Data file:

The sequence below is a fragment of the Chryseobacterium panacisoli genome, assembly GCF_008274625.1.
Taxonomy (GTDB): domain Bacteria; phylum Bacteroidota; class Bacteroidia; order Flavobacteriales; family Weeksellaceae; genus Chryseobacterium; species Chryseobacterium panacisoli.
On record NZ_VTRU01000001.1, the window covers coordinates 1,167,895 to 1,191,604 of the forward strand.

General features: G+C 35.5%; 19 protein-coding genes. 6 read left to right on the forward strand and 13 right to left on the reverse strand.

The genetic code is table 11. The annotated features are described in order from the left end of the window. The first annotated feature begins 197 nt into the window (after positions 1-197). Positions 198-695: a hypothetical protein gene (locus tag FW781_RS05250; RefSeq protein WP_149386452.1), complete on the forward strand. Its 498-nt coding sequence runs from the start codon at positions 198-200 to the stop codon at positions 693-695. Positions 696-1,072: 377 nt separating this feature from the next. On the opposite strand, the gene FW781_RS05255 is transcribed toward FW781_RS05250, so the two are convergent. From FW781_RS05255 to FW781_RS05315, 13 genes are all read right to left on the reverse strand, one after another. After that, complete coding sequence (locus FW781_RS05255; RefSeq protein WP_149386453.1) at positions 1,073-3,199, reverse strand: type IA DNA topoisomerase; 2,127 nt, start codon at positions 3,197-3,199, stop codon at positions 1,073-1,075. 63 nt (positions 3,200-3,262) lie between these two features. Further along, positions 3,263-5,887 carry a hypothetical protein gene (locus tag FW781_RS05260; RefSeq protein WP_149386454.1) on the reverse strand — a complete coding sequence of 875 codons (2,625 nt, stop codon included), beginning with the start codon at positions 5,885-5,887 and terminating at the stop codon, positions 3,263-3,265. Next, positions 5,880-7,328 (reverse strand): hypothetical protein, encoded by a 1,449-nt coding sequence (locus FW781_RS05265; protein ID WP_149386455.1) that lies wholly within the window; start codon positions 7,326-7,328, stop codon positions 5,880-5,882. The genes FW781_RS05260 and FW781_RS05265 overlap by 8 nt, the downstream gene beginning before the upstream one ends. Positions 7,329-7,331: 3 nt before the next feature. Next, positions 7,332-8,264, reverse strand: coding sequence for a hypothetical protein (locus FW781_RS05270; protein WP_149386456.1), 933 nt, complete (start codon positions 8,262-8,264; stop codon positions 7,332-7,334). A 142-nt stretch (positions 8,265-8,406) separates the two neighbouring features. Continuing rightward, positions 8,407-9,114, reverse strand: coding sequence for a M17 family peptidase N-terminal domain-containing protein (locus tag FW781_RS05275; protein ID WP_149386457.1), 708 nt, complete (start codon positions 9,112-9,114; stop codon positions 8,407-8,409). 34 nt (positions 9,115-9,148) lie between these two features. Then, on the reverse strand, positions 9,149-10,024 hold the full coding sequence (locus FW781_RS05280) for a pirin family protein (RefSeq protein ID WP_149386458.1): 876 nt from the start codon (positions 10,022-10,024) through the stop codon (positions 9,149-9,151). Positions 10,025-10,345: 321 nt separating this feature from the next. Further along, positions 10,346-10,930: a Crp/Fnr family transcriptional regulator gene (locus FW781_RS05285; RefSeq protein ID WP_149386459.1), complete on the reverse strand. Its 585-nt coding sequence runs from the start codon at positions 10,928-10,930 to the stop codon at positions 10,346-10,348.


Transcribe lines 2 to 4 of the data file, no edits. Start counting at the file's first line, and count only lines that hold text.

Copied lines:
Taxonomy (GTDB): domain Bacteria; phylum Bacteroidota; class Bacteroidia; order Flavobacteriales; family Weeksellaceae; genus Chryseobacterium; species Chryseobacterium panacisoli.
On record NZ_VTRU01000001.1, the window covers coordinates 1,167,895 to 1,191,604 of the forward strand.

General features: G+C 35.5%; 19 protein-coding genes. 6 read left to right on the forward strand and 13 right to left on the reverse strand.